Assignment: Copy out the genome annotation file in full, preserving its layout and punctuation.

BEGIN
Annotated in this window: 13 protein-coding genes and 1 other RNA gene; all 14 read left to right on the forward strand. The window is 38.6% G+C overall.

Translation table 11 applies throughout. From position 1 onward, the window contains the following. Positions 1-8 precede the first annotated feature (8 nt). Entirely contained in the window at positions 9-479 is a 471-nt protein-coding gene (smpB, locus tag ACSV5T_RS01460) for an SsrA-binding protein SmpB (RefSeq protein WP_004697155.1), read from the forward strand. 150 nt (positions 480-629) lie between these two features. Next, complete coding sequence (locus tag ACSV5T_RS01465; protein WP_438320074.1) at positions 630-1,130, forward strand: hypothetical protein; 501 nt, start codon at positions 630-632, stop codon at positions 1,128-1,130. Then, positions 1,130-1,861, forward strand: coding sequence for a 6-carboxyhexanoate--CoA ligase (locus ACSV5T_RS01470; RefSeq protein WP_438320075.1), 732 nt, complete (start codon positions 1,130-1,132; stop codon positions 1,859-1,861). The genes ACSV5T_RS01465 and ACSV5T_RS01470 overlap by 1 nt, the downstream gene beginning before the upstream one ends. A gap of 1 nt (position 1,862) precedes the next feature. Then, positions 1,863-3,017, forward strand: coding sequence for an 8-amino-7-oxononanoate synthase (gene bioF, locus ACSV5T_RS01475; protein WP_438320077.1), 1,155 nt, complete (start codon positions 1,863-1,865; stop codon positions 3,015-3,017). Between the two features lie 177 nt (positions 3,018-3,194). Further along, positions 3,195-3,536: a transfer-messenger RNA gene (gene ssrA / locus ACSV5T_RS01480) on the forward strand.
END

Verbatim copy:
Annotated in this window: 13 protein-coding genes and 1 other RNA gene; all 14 read left to right on the forward strand. The window is 38.6% G+C overall.

Translation table 11 applies throughout. From position 1 onward, the window contains the following. Positions 1-8 precede the first annotated feature (8 nt). Entirely contained in the window at positions 9-479 is a 471-nt protein-coding gene (smpB, locus tag ACSV5T_RS01460) for an SsrA-binding protein SmpB (RefSeq protein WP_004697155.1), read from the forward strand. 150 nt (positions 480-629) lie between these two features. Next, complete coding sequence (locus tag ACSV5T_RS01465; protein WP_438320074.1) at positions 630-1,130, forward strand: hypothetical protein; 501 nt, start codon at positions 630-632, stop codon at positions 1,128-1,130. Then, positions 1,130-1,861, forward strand: coding sequence for a 6-carboxyhexanoate--CoA ligase (locus ACSV5T_RS01470; RefSeq protein WP_438320075.1), 732 nt, complete (start codon positions 1,130-1,132; stop codon positions 1,859-1,861). The genes ACSV5T_RS01465 and ACSV5T_RS01470 overlap by 1 nt, the downstream gene beginning before the upstream one ends. A gap of 1 nt (position 1,862) precedes the next feature. Then, positions 1,863-3,017, forward strand: coding sequence for an 8-amino-7-oxononanoate synthase (gene bioF, locus ACSV5T_RS01475; protein WP_438320077.1), 1,155 nt, complete (start codon positions 1,863-1,865; stop codon positions 3,015-3,017). Between the two features lie 177 nt (positions 3,018-3,194). Further along, positions 3,195-3,536: a transfer-messenger RNA gene (gene ssrA / locus ACSV5T_RS01480) on the forward strand.